|Date / Location:||October 4, 1986, Virginia Beach, VA||Conviction:||Murder in the second degree|
|Year of Conviction:||7-Aug-87||Release Date:||Oct-87|
|Sentence:||20 years in prison||Sentence Served:||2 months|
|Real perpetrator found?:||Yes||Contributing cause to wrongful conviction:||Tunnel vision, junk science|
Craig Bell was wrongfully convicted of stabbing his fiancée to death in the home that they shared. Physical evidence pointed to a forceful intruder, and Bell swore that he was innocent. Nevertheless, he was singled out as the only possible suspect and was only able to prove his innocence when the real murderer confessed.
Bell, an officer in the Navy, had gone out with friends on October 4, 1986. They spent the day at a softball game and later went to a restaurant and a few local bars. Bell arrived home in the early morning hours of October 5, 1986. When he entered the house, his fiancée was on the couch watching television. Bell went upstairs and fell asleep. A few hours later he was awakened by his fiancée. She was bleeding, and told him she had been attacked and stabbed. Bell ran to her aid and asked her who had stabbed her. After she became unconscious, Bell called 911.
Despite signs that an intruder may have been responsible for the crime, police focused their investigation on Bell. Although he consistently denied committing the crime in at least four unrecorded statements to the police, the police claimed that Bell made inconsistent statements about important details of the crime and therefore aroused their suspicion. These statements were not recorded. The victim’s blood was found on Bell’s shirt. He and the victim had apparently quarreled a few days before the murder. The perpetrator’s blood discovered at the scene was type O, and Bell’s blood type is O (as is that of 36 percent of the population). Bell smoked the same kind of cigarettes and wore the same style of underwear as the murderer.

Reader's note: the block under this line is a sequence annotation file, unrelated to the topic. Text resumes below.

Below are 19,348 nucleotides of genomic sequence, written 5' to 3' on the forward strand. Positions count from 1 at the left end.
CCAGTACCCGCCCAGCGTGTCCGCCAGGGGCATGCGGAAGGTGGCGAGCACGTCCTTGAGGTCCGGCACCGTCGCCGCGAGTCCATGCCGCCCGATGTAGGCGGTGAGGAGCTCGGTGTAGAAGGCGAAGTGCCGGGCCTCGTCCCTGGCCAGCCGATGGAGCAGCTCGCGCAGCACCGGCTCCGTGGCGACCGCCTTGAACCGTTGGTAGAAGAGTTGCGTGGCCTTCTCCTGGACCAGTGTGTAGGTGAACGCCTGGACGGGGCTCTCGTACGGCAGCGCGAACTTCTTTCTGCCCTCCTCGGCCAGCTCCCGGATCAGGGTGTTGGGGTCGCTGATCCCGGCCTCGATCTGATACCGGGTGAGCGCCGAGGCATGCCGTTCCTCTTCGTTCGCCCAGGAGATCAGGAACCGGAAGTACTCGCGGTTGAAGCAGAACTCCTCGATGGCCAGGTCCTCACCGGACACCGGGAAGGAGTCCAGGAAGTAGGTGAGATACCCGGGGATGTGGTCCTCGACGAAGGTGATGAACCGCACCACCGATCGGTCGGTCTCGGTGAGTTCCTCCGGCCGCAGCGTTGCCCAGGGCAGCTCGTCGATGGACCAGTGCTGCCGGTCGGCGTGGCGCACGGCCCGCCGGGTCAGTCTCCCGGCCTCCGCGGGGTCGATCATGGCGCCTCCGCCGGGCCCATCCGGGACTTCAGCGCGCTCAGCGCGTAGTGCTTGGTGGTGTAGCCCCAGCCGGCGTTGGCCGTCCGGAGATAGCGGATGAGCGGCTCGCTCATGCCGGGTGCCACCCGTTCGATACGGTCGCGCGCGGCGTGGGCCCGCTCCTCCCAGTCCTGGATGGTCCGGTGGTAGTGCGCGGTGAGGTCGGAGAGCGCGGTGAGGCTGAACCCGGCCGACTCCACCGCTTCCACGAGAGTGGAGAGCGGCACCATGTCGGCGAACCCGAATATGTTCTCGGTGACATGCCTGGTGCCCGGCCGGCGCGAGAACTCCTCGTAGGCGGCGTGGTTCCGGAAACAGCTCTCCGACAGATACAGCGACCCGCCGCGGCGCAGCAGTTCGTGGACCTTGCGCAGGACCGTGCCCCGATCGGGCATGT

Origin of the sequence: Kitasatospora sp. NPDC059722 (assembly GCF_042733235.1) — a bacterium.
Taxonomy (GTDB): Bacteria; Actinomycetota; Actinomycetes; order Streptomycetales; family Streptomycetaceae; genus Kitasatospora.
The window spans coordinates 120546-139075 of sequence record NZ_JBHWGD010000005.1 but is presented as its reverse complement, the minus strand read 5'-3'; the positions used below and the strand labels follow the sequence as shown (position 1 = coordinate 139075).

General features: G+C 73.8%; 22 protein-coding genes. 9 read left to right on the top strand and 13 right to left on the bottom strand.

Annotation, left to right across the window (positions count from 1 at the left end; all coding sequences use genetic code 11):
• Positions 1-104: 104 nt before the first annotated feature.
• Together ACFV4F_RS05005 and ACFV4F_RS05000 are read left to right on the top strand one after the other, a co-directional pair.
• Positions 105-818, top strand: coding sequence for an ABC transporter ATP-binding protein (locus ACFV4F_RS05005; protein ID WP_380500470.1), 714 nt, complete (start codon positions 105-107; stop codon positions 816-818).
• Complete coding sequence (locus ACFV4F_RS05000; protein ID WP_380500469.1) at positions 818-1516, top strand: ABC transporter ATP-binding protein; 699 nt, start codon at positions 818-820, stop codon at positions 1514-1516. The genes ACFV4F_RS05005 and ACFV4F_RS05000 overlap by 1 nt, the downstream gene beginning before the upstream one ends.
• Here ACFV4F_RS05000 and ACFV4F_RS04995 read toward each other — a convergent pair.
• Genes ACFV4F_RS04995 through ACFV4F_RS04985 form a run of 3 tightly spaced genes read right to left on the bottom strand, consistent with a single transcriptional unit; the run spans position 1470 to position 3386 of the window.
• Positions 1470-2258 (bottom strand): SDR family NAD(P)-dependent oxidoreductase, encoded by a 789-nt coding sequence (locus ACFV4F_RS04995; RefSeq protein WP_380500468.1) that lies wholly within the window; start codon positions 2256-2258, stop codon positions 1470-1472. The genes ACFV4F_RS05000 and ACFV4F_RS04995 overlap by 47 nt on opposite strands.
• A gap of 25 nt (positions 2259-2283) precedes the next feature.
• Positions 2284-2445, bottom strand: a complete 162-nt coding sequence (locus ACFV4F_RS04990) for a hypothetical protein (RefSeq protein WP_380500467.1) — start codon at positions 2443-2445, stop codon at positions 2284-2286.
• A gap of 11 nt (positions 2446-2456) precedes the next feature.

But plenty of evidence pointed to an outside intruder. A window screen was dislodged at the home, and palm prints from the window ledge did not match those of Bell or the victim. Hairs found at the scene were not Bell’s, and the bloodstain pattern around the house was consistent with Bell’s version of events. Additionally, neighbors reported hearing broken glass and seeing someone entering the house through the window.
During the trial, the prosecution explored the idea that Bell had murdered his fiancée because he was bisexual. The introduction of this “motive” evidence was later noted as the turning point in the case and was an important contributing factor to the jury’s verdict. On August 7, 1987, Bell was found guilty of second-degree murder and was later sentenced to 20 years in prison.
Two months after Bell’s conviction, a man named Jesse Calvin Smith was apprehended for peeping in windows late at night in the same apartment complex in which Bell’s fiancée had been murdered. Smith quickly became a suspect in two rapes that had occurred in the same complex. One of the detectives investigating Smith noticed the similarities between these rapes and the Bell case. This detective questioned Smith about the Bell case, showing him photos of clothing found at the crime scene. Smith identified the clothing as his and offered specific details about it that were not publicly known. As questioning of Smith continued, he confessed to being the real murderer in the Bell case. He admitted to breaking into the apartment through the window screen, removing his clothes, and, upon becoming scared when the victim awoke, stabbing her in the chest and fleeing the apartment through the same window.
Once Smith confessed to the crime, the Commonwealth’s Attorney asked that Bell’s conviction be overturned. Craig Bell was released the next day, after serving two months in jail. Smith was found guilty of the murder and sentenced to life imprisonment.
After his release, Craig Bell returned to his home state of Michigan. He has received a formal apology from the Commonwealth’s Attorney but no compensation from the Commonwealth of Virginia.